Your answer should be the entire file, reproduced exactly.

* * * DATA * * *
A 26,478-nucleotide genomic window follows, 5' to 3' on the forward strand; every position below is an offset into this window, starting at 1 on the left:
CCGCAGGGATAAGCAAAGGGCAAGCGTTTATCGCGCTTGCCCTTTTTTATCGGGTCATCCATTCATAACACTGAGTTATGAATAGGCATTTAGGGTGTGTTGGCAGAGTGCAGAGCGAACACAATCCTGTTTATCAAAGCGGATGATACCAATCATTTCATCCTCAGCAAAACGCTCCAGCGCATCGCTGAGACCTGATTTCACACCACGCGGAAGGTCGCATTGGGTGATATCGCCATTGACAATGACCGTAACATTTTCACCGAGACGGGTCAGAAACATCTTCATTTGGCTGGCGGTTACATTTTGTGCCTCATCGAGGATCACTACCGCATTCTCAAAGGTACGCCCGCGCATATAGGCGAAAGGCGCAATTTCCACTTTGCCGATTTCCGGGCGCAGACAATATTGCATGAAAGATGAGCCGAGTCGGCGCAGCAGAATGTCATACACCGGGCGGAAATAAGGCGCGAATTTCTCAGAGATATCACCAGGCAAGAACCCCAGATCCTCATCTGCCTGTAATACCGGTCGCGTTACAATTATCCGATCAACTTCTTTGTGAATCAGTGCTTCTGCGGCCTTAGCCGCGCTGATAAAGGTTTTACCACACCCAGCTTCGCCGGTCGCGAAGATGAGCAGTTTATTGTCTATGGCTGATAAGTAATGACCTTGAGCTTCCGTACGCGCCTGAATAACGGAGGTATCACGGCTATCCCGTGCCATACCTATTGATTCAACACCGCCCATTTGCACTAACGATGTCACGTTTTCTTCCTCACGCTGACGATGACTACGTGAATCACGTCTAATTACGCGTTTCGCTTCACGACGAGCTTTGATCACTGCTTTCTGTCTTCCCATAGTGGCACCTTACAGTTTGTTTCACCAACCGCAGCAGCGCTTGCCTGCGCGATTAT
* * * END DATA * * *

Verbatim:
A 26,478-nucleotide genomic window follows, 5' to 3' on the forward strand; every position below is an offset into this window, starting at 1 on the left:
CCGCAGGGATAAGCAAAGGGCAAGCGTTTATCGCGCTTGCCCTTTTTTATCGGGTCATCCATTCATAACACTGAGTTATGAATAGGCATTTAGGGTGTGTTGGCAGAGTGCAGAGCGAACACAATCCTGTTTATCAAAGCGGATGATACCAATCATTTCATCCTCAGCAAAACGCTCCAGCGCATCGCTGAGACCTGATTTCACACCACGCGGAAGGTCGCATTGGGTGATATCGCCATTGACAATGACCGTAACATTTTCACCGAGACGGGTCAGAAACATCTTCATTTGGCTGGCGGTTACATTTTGTGCCTCATCGAGGATCACTACCGCATTCTCAAAGGTACGCCCGCGCATATAGGCGAAAGGCGCAATTTCCACTTTGCCGATTTCCGGGCGCAGACAATATTGCATGAAAGATGAGCCGAGTCGGCGCAGCAGAATGTCATACACCGGGCGGAAATAAGGCGCGAATTTCTCAGAGATATCACCAGGCAAGAACCCCAGATCCTCATCTGCCTGTAATACCGGTCGCGTTACAATTATCCGATCAACTTCTTTGTGAATCAGTGCTTCTGCGGCCTTAGCCGCGCTGATAAAGGTTTTACCACACCCAGCTTCGCCGGTCGCGAAGATGAGCAGTTTATTGTCTATGGCTGATAAGTAATGACCTTGAGCTTCCGTACGCGCCTGAATAACGGAGGTATCACGGCTATCCCGTGCCATACCTATTGATTCAACACCGCCCATTTGCACTAACGATGTCACGTTTTCTTCCTCACGCTGACGATGACTACGTGAATCACGTCTAATTACGCGTTTCGCTTCACGACGAGCTTTGATCACTGCTTTCTGTCTTCCCATAGTGGCACCTTACAGTTTGTTTCACCAACCGCAGCAGCGCTTGCCTGCGCGATTAT